Looking for something fun to add to your 3DS library? Ice Age Continental Drift on the 3DS will not fail to entertain. With the same familiar characters from the hilarious movie, you and a pal can battle through a series of icy events as you make your way through this new adventure.
If you loved the movie, full of excellent animation and non-stop hilarity, then you will also love the video game. The perfect opportunity for some silly fun and competition, Ice Age Continental Drift takes players through the challenge of several wintry tests. Might this be the first of future annual winter sporting events? This one takes winter sports to an entirely new subzero level!
As the game begins, Manny and his herd have been separated from their friends and family after having experienced the trauma of their beloved island shaken adrift. The group of unlikely friends stumbles upon another group - a ragtag band of pirates who happen to hold the secret to a valuable treasure. But it is not long before trouble begins to brew in the snow-laden plains of the arctic.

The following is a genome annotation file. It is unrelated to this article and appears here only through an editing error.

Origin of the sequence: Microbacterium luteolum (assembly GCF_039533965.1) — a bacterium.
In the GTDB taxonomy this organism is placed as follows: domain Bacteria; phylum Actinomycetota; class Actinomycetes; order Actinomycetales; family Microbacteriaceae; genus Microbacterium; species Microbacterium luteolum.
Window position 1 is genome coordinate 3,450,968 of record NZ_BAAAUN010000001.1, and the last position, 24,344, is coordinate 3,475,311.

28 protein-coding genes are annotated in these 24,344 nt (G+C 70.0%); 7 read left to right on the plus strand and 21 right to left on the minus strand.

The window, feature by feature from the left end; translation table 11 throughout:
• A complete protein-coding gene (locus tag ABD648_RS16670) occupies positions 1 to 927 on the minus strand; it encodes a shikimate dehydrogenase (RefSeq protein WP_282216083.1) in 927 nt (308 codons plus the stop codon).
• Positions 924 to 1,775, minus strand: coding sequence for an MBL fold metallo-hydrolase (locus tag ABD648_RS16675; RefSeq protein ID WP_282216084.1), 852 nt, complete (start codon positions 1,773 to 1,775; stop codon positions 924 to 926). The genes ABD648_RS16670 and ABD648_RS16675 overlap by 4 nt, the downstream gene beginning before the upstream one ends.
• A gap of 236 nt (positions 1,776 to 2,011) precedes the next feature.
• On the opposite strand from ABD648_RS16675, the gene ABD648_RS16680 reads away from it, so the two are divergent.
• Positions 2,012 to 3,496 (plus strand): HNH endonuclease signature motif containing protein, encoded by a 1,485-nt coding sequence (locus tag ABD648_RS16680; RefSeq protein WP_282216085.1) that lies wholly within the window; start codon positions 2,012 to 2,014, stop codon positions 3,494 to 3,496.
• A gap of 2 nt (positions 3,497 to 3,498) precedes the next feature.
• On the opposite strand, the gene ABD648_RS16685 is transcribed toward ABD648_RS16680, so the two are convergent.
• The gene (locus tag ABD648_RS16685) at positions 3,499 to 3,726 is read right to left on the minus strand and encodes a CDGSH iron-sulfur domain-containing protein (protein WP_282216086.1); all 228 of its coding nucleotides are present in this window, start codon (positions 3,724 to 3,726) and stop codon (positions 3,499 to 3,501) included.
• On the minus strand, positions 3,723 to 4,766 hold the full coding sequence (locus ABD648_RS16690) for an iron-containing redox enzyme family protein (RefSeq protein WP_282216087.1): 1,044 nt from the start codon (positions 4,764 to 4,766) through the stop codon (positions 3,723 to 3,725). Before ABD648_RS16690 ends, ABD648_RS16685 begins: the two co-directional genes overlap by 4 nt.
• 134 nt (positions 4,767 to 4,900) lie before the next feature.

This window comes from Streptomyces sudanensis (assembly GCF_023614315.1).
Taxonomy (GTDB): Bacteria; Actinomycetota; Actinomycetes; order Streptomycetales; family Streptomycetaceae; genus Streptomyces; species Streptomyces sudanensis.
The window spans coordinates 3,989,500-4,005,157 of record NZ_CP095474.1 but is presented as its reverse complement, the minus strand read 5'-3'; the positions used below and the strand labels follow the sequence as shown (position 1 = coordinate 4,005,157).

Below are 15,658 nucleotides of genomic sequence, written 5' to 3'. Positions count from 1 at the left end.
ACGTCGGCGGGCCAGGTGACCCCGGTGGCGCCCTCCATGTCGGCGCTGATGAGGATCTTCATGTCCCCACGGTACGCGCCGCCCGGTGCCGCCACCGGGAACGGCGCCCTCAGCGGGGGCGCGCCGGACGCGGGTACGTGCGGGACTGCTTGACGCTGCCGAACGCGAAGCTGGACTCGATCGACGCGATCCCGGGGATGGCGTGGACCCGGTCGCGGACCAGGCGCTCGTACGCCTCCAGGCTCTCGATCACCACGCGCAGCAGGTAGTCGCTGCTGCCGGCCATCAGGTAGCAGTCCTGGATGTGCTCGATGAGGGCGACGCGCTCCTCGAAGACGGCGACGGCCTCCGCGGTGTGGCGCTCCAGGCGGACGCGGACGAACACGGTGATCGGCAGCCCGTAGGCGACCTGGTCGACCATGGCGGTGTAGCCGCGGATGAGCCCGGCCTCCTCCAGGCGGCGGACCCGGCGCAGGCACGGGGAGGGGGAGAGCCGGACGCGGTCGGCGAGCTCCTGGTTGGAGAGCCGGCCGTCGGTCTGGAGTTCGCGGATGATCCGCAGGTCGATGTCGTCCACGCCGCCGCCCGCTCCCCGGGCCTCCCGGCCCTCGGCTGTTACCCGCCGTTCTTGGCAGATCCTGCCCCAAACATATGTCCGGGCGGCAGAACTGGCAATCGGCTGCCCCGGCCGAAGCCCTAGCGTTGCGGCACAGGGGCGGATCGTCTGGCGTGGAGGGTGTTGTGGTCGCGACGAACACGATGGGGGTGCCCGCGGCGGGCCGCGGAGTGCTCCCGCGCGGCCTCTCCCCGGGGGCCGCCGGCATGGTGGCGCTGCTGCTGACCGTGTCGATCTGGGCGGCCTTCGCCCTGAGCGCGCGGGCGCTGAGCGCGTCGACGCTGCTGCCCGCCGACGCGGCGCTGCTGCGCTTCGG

When it becomes impossible to decide how to best split the found treasure, everyone agrees to face off in a series of sporting events. Before you begin, you must choose a side as you decide whether you will play for the Herd or for the Pirates. Who will you pick to team up with for the one-of-a-kind sporting events? If you choose the Herd, you can play as Manny, Peaches, Sid, or Scrat.
Gamers make the most use of the gaming devices touchscreen for most of the game. Challenges include glacial hopping, ski jumping, the squirrel cannon, and ice smashing. As you hop, smash, and dash, you will face a total of ten arctic events that include Glacier Hopping, the Coconut Slingshot, Bob-Smashing, and the Prehistoric Plumber.
You will compete in one of three modes including Tournament Style, Free Play and Story Mode. The Tuck button will help players reach top speeds in downhill racing events. While the Hole-Plugging minigame may be challenging, other gamers advise concentrating on major leaks in order to achieve a victory. The winner gets the sparkling riches and bragging rights.